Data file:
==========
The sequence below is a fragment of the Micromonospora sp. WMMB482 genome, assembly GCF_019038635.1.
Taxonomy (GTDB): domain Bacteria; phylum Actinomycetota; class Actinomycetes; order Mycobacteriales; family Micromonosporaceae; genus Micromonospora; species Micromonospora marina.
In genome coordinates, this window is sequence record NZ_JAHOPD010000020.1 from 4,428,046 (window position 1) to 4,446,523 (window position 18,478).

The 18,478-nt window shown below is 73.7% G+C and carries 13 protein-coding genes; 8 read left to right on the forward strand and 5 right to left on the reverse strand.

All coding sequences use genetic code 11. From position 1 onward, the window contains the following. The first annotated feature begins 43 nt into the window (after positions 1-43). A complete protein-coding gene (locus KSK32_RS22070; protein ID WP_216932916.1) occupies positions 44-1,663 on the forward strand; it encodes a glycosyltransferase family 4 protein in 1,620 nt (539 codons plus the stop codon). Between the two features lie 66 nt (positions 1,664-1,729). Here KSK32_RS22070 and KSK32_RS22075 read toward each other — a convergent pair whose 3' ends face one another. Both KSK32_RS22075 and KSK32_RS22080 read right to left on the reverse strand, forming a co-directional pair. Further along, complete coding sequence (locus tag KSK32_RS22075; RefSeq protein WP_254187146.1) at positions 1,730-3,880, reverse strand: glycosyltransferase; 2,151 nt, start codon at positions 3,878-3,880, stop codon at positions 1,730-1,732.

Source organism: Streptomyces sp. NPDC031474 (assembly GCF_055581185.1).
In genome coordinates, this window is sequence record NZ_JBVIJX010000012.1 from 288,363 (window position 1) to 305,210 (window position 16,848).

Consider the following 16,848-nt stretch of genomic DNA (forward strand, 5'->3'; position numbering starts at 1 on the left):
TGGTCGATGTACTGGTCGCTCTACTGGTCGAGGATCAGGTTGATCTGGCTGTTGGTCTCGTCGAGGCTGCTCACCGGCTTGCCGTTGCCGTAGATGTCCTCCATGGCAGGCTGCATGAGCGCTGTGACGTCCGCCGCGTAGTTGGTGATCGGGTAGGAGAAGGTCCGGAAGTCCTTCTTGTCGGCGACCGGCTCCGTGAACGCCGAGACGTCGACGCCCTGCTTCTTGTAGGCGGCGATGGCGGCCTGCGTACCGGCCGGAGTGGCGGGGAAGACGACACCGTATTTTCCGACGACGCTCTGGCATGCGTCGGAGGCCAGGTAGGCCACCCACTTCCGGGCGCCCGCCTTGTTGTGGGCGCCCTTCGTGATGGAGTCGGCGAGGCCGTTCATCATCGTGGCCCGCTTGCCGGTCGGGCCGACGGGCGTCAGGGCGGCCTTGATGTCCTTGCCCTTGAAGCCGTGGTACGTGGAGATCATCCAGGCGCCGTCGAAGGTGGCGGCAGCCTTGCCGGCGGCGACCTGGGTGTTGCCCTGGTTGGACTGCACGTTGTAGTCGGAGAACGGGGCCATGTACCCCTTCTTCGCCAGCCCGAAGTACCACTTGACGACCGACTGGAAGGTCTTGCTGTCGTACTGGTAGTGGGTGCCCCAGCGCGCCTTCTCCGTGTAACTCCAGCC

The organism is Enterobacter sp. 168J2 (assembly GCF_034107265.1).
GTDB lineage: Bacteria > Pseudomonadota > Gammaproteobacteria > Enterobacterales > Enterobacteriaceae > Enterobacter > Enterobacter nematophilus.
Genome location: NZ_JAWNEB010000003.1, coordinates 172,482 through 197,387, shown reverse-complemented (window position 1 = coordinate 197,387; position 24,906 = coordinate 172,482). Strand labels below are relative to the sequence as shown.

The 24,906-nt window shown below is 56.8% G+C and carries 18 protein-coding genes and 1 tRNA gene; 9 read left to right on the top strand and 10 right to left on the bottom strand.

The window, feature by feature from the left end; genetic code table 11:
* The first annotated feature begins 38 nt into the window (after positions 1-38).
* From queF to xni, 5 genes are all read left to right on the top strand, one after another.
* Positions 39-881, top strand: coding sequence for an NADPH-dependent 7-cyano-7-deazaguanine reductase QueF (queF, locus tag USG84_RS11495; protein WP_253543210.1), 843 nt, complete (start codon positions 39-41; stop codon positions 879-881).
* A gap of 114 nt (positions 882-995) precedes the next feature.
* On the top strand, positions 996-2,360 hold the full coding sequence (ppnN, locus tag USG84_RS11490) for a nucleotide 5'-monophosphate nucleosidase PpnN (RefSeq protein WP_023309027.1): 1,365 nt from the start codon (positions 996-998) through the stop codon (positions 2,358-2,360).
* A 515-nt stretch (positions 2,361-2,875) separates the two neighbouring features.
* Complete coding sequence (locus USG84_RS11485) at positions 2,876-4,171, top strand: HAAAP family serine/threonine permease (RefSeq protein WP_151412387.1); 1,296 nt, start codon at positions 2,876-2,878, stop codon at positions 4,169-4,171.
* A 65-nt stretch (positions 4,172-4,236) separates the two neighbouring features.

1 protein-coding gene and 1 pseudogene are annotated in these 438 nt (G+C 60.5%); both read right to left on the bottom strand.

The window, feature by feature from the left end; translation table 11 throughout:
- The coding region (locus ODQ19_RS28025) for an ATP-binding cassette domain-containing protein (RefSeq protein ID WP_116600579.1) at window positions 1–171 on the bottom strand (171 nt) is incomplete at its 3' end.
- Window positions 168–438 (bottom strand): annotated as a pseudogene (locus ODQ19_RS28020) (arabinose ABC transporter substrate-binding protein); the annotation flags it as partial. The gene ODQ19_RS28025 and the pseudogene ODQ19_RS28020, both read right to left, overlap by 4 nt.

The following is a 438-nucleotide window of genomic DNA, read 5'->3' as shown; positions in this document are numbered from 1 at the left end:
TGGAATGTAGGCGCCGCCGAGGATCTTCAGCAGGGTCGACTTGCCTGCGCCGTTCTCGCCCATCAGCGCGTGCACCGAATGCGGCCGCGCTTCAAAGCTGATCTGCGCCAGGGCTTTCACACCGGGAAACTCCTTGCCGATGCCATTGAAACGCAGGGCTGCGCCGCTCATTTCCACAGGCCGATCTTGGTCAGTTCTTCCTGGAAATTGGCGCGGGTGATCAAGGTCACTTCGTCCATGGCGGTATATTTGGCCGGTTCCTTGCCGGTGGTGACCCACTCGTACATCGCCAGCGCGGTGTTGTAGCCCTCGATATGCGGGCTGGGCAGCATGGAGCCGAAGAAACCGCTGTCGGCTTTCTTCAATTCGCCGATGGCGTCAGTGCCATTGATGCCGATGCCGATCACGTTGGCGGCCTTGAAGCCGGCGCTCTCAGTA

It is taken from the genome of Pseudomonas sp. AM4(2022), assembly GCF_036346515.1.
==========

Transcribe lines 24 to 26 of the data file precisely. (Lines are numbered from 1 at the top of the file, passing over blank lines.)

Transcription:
The window, feature by feature from the left end; translation table 11 throughout:
- The coding region (locus ODQ19_RS28025) for an ATP-binding cassette domain-containing protein (RefSeq protein ID WP_116600579.1) at window positions 1–171 on the bottom strand (171 nt) is incomplete at its 3' end.
- Window positions 168–438 (bottom strand): annotated as a pseudogene (locus ODQ19_RS28020) (arabinose ABC transporter substrate-binding protein); the annotation flags it as partial. The gene ODQ19_RS28025 and the pseudogene ODQ19_RS28020, both read right to left, overlap by 4 nt.